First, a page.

Steve Carell’s “Evan Almighty” was actually a sequel, to Jim Carrey’s “Bruce Almighty”. “Evan Almighty” is a cute enough film, with Evan mutating into a Noah character who goes as far as building an ark in his front yard.

53. Lantern fuel : KEROSENE

Kerosene is a mixture of hydrocarbons that is used mainly as a fuel. Kerosene is volatile, but is less flammable than gasoline. Over in the UK and Ireland, we call the same fuel “paraffin”.

60. Giant four-legged combat walker in “Star Wars” films : AT-AT

You might recall the huge walking vehicles that first appeared in the 1980 “Star Wars” movie “The Empire Strikes Back”. The proper name for such a walker is an All Terrain Armored Transport (AT-AT).

61. Car with a bubble : POPEMOBILE

The popemobile is actually a whole series of vehicles used since the days of Pope John Paul II. The popemobiles used on foreign visits are often manufactured locally and then stay in the country after the visit has been concluded. The British-built popemobile used for a 2006 visit to the UK was ultimately sold for over $70,000 at auction.

64. Food-thickening agent : AGAR

Agar (also “agar-agar”) is a jelly extracted from seaweed that has many uses. Agar is found in Japanese desserts, and can also be used as a food thickener or even as a laxative. In the world of science, it is the most common medium used for growing bacteria in Petri dishes.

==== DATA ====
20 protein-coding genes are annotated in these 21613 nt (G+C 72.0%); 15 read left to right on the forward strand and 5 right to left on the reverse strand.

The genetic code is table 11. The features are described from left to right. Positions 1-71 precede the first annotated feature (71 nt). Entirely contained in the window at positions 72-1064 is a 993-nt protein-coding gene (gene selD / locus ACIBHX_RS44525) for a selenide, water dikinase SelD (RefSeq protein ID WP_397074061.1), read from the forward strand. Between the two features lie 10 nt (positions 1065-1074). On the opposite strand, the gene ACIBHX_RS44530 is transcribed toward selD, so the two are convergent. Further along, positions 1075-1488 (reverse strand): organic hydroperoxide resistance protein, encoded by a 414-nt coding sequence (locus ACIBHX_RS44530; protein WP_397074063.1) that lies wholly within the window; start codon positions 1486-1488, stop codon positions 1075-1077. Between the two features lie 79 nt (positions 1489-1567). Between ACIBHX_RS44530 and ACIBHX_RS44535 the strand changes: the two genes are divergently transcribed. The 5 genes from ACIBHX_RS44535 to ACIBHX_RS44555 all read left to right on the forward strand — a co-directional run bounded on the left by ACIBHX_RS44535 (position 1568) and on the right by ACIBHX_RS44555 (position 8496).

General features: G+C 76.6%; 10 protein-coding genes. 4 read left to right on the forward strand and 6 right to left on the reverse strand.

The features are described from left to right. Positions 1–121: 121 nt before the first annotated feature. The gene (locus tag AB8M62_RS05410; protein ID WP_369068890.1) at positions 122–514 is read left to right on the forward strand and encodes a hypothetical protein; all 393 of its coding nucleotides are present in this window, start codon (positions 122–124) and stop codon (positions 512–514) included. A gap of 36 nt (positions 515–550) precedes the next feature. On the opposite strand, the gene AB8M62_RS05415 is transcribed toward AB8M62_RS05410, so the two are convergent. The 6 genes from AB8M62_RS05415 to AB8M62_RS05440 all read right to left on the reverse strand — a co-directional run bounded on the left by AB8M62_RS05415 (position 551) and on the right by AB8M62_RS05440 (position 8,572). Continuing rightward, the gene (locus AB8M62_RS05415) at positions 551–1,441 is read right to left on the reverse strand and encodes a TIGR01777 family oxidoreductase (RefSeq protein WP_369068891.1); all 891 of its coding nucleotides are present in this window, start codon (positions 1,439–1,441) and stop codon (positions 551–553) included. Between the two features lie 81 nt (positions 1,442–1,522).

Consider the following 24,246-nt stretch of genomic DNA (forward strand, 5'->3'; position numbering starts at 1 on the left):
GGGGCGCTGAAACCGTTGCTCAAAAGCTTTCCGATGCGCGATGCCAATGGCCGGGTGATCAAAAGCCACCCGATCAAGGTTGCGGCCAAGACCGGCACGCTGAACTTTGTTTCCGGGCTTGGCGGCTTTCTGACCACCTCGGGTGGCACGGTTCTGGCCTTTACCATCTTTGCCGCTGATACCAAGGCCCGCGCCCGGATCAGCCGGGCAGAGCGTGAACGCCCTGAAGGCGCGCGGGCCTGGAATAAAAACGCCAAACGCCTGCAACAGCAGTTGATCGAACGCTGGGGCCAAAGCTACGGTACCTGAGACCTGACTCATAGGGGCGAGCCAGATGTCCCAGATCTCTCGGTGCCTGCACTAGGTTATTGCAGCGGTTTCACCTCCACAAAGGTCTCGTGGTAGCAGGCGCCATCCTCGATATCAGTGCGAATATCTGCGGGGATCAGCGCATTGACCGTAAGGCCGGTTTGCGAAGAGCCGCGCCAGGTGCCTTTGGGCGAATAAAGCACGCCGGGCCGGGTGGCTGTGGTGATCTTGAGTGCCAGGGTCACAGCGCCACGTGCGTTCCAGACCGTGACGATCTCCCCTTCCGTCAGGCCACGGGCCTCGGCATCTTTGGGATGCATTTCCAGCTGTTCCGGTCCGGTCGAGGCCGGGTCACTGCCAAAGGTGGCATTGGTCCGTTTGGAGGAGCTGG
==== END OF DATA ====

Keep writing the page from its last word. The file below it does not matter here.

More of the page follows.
66. Lacking width and depth : ONE-D

The dimension of an object is defined as the minimum number of coordinates needed to specify each point in the object. Therefore a line is one-dimensional, as you only need an x-coordinate to specify a particular point on the line. A surface is two-dimensional, as you need both an x-coordinate and a y-coordinate to locate a point on the surface. The inside of a solid object is then three-dimensional, needing an x-, y- and z-coordinate to specify a point, say within a cube.

68. With 1-Down, star of Spielberg’s “Munich” : ERIC …
(1A. See 68-Across : … BANA)

Eric Bana is an Australian actor who enjoyed a successful career in his home country before breaking into Hollywood playing an American Delta Force sergeant in “Black Hawk Down”. A couple of years later he played the lead in Ang Lee’s 2003 movie “Hulk”, the role of Dr Bruce Banner. More recently he played the Romulan villain Nero, in the 2009 “Star Trek” movie.

“Munich” is a 2005 Steven Spielberg film that deals with the Munich massacre that took place at the 1972 Summer Olympic Games, and its aftermath. Much of the movie follows the Mossad operation to track down and kill the terrorists responsible for murdering the israeli athletes.

Down

2. Cy Young winner Hershiser : OREL

Orel Hershiser is big into poker now that he has retired from Major League Baseball. Hershiser lives in Las Vegas and when he isn’t working for ESPN, apparently he is at the poker tables, playing professionally. When Hershiser is eliminated in a poker tournament, he is in the habit of presenting the person who ousts him with an autographed baseball.

4. White House family after the Bushes : OBAMAS

By tradition, the Secret Service code names used for the US President and family all start with the same letter. For the Obama First Family, that letter is R: